LISBON - With studies showing about 20 percent of children learn to read differently than the rest, Steve Wagner presented the county Educational Service Center board on Monday with an alternative being used in several county elementary schools to provide reading intervention.
Wagner explained a consortium of four county schools - Lisbon McKinley, Crestview, East Palestine and North - received $136,500 in grant money to emphasize multisensory, phonics-based instruction for students struggling in reading.
The grant provided training for teachers in Orton-Gillingham methodology, two sets of text books on helping the students with these issues and literacy coaches for the schools. Additionally, each of the schools received the Wilson Reading System, to help with ongoing individual and small group intervention. Finally, the schools were allotted $1,000 to host family literacy nights at their schools.
"They got quite a bit accomplished," said ESC Superintendent Anna Marie Vaughn. "We were very pleased with the level of literacy coaches we were able to hire."
Wagner noted while most students do well with traditional instruction for reading about 20 percent need the multisensory, phonics based intervention programs in order to learn to read well. Wagner noted many schools use a program known as level reading to teach students to read.
"I like level reading for those who read well," Wagner noted, "because (the students) can go as far as they need to."
Vaughn said Wagner, who is a school psychologist, took an interest in reading intervention on his own. In addition to the reading consortium, Wagner is involved in a task force, which is looking at the issues Ohio students dyslexia face when learning how to read.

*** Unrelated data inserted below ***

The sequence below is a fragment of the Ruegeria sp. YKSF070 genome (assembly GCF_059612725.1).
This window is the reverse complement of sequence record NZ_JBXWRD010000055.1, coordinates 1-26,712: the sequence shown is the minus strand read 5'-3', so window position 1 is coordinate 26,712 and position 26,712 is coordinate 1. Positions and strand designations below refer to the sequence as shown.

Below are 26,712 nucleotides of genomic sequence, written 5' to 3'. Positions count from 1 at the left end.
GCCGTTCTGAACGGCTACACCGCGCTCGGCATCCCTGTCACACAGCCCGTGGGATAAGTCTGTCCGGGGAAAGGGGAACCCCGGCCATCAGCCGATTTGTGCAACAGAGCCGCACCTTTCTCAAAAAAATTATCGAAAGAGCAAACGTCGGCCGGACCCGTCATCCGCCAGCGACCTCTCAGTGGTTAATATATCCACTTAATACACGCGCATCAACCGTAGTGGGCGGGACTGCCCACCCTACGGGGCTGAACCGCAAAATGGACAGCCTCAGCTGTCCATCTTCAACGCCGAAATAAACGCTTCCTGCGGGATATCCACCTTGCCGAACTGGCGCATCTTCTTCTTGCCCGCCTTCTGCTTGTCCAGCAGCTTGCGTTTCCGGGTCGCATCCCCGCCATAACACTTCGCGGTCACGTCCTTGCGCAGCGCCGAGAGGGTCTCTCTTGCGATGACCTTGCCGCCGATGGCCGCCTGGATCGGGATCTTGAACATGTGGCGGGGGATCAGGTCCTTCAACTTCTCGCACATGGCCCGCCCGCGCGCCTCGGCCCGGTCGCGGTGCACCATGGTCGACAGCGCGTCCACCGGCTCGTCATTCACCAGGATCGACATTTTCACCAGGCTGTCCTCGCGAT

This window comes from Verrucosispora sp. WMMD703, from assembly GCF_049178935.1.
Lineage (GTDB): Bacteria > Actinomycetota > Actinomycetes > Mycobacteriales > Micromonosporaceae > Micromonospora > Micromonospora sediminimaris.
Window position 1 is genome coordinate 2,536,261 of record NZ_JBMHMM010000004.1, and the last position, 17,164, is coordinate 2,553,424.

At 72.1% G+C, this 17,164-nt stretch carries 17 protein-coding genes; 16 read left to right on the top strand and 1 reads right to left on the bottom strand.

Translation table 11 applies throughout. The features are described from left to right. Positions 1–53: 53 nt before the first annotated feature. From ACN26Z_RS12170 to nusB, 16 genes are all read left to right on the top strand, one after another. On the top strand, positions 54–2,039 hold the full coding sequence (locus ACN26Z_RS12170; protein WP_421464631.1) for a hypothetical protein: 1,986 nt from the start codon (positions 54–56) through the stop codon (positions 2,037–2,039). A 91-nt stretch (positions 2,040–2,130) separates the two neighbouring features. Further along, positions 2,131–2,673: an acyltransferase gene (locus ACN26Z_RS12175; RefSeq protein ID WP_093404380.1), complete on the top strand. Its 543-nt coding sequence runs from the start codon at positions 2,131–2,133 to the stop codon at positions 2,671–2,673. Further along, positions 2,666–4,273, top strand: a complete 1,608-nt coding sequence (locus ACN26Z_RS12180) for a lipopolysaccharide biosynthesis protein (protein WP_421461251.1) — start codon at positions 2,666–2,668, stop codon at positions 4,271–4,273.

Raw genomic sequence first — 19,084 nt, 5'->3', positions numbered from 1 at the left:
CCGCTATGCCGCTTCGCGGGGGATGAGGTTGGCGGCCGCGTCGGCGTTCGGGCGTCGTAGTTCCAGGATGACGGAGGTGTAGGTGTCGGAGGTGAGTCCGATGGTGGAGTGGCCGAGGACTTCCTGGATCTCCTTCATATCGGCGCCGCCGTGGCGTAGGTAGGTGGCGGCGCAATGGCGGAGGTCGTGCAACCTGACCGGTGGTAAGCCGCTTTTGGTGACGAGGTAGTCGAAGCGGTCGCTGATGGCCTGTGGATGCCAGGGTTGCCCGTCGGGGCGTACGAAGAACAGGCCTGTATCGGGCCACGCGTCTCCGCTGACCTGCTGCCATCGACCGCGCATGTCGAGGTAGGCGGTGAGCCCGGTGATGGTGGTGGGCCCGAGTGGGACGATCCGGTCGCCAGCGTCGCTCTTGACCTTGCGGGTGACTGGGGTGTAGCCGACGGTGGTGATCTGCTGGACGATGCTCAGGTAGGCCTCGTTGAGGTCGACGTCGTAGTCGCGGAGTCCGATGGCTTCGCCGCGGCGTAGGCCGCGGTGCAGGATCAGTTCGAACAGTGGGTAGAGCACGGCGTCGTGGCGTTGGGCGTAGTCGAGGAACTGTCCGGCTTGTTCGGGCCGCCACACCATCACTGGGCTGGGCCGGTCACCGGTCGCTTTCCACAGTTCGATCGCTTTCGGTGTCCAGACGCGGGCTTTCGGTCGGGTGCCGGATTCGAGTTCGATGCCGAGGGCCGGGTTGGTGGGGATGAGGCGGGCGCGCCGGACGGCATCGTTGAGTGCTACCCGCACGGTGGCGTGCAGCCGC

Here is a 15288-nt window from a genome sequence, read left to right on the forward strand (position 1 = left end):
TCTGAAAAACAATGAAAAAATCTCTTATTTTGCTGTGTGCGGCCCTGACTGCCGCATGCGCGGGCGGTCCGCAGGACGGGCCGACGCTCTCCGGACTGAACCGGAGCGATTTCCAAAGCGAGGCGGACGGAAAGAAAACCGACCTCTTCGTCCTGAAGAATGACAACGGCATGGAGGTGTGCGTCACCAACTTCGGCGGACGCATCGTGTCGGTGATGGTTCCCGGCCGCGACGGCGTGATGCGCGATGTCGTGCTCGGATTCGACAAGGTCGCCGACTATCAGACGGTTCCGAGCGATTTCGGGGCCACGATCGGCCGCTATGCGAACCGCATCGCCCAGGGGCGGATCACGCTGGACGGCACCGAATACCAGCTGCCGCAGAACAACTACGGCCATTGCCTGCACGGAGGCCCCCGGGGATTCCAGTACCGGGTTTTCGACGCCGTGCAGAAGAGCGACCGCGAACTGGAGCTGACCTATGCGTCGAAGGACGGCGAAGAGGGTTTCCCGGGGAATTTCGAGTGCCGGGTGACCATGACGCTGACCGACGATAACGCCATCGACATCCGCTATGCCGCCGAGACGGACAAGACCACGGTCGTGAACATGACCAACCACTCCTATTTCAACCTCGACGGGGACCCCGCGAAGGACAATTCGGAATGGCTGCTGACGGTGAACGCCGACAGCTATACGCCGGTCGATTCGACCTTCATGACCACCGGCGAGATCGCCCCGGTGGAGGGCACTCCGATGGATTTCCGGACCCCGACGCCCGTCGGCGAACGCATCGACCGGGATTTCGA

In other matters:
-Vaughn told the board about a recent Columbiana County Youth Leadership Brunch, which was hosted in part by the ESC and held at the Salem Golf Club on April 15. Students in the eighth and ninth grades from six different schools attended, presenting community service projects they worked on during the school year. The guest speaker was Justin Bachman, a junior in high school who began a Tolerance Fair three years ago to help people learn about those different from themselves. Bachman has Tourette syndrome. The event also was hosted by the CASH Coalition, Family and Children First Council and Akron Children's Hospital of the Mahoning Valley.
- The board approved employment of Daniel Ramus as an occupational therapist, the resignations of Tara Bycroft and Andrea Kidd and created a service agreement with Don Chestnut of C and C Garage to service buses for the ESC
- The board approved $959,423 in bills.
- The next regular meeting of the ESC board was moved to 4:30 p.m., Monday, May 12 instead of the regular date of May 19.